Genetic test aims to improve diabetes diagnosis

Radiographer Paul Martin was wrongly diagnosed with type 2 diabetes in April 2013. After months of taking two medications that failed to improve his condition, Martin visited a consultant who subsequently diagnosed him correctly with type 1.

    “They put me on tablets – metformin and glycoside – and then I was able to just continue taking those for months until I saw a consultant who then said that my diabetes had got worse. So I was actually diagnosed as type 1 then and introduced to insulin,” he explained.

    Martin is one of a number of patients diagnosed with the wrong type of diabetes, which differ markedly in causation and treatment. Type 1 diabetes, which accounts for less than ten percent of patients, occurs when the body’s immune system destroys the cells that release insulin. Without insulin, patients’ bodies cannot absorb sugar. Most type 1 diabetics are diagnosed young.

    Type 2 diabetes is often linked with obesity and can be developed at any age. In those cases patients’ bodies are unable to use insulin correctly and can suffer damage to their pancreas, although the condition can sometimes be managed through improved diet and weight loss.

    Correctly diagnosing which type a patient has is crucial, and in a small minority of cases the wrong diagnosis can be fatal. But in an age of growing obesity in the western world, diagnosis is becoming increasingly difficult for doctors.

    According to diabetes expert Dr Richard Oram, from the University of Exeter Medical School, clinical diagnosis is currently based almost entirely on age at diagnosis and whether a patient is obese.

    So Oram has come up with a new, relatively inexpensive, genetic test for the disease, which he thinks will help doctors.

    “This is a genetic test which essentially means that it measures genetic risk factors for type 1 diabetes and it measures very simply and cheaply in a way that’s easy to do, and it means that when a patient presents with diabetes we could measure that genetic risk and if the genetic risk is higher for type 1 diabetes it means they’re very likely to have autoimmune type-1 diabetes, and if the genetic risk is low for type 1 diabetes then they’re much more likely to have type 2 diabetes, the kind of diabetes associated with obesity,” he told Reuters.

    Oram’s team devised a test which measures 30 genetic variants in DNA and combines all the risks associated with them in a single score, acting as a summary of genetic risk for type 1 diabetes. If a person’s score is high they are likely to have type 1 diabetes. If the score is low they may have type 2. A further commonly used test which measures anti-bodies would then be undertaken to complete individual diagnosis.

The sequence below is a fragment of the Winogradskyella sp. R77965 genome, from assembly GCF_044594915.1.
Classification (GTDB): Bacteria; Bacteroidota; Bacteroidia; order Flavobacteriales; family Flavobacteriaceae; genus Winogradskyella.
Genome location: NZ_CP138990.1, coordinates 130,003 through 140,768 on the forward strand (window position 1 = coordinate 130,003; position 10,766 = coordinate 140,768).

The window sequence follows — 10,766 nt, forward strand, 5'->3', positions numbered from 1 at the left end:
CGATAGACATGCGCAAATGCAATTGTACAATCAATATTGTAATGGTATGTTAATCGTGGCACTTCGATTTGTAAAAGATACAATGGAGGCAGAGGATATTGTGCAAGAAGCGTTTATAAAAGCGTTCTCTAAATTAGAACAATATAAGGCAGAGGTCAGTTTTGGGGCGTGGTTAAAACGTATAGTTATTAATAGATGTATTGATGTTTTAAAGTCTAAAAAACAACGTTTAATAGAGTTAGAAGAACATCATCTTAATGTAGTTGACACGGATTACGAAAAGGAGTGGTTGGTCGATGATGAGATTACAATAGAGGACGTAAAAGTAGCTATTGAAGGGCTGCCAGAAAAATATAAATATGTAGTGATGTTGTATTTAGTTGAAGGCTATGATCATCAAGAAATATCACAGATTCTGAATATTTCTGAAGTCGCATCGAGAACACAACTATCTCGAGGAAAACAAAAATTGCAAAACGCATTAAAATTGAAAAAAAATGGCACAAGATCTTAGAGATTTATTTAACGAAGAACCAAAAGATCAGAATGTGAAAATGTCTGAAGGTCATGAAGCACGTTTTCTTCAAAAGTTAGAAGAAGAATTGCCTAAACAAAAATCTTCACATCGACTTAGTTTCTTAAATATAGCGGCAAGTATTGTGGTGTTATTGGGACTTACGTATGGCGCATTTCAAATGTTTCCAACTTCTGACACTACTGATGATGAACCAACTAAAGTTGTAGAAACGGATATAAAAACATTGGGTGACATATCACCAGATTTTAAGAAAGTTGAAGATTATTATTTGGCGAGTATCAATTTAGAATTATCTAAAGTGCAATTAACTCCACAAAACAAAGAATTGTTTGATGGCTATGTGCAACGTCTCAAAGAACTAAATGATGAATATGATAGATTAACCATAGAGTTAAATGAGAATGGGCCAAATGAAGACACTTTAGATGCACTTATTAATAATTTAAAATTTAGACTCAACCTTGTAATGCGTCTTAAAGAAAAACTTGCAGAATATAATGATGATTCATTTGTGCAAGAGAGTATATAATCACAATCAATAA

Oram says early diagnosis is crucial. “If you get this wrong, if you label someone who actually has type 2 diabetes as type 1 they’ll be left on insulin for the rest of their life when they don’t need it. Even worse, if someone with type 1 diabetes is mislabelled as having type 2 diabetes then they may not be treated with the insulin they need and they may suffer life threatening complications,” he said.

    A National Institute for Health Research Clinical Lecturer and specialist in Diabetes and Nephrology, Oram says his test will also benefit patients’ understanding and attitude towards their condition.

    In the short term the University of Exeter Medical School, a leading centre in genome-wide association studies, could test genetic samples sent by patients from hospitals across the UK. Oram’s team is also working to develop a bench-side test that any clinical laboratory could run cheaply and quickly.

    “If someone could have a blood sample taken it would be sent to our lab here and have the genetic risk score tested,” Oram said. “What we think is better for people with diabetes both in the UK and around the rest of the world is if their local hospital could do this test on a bench-side machine.”

    The research was supported by the UK’s National Institute for Health Research (NIHR) and the Wellcome Trust, an independent, global charitable foundation dedicated to improving health. It’s also been backed by research charity Diabetes UK.

    The latter’s regional manager Claire Gordon called the research “excellent.” She added: “They’re looking at making it a very cheap process, so people can literally have a phone app that will help them determine whether it’s type 1 or type 2, and it will be cheap enough that you can do it universally, so one of the problems with lots of research is that things cost a lot of money. This is really great because it identifies what the risk of type 1 and type 2 are and means you’re much more likely to get the right diagnosis quickly.” 

    Paul Martin agrees, and says his health has improved markedly since his correct diagnosis two years ago. “Basically my blood sugars have come right down. I don’t seem to be as tired as I used to be,” he said.

    Oram’s team published its research in peer-reviewed journal Diabetes Care last November.

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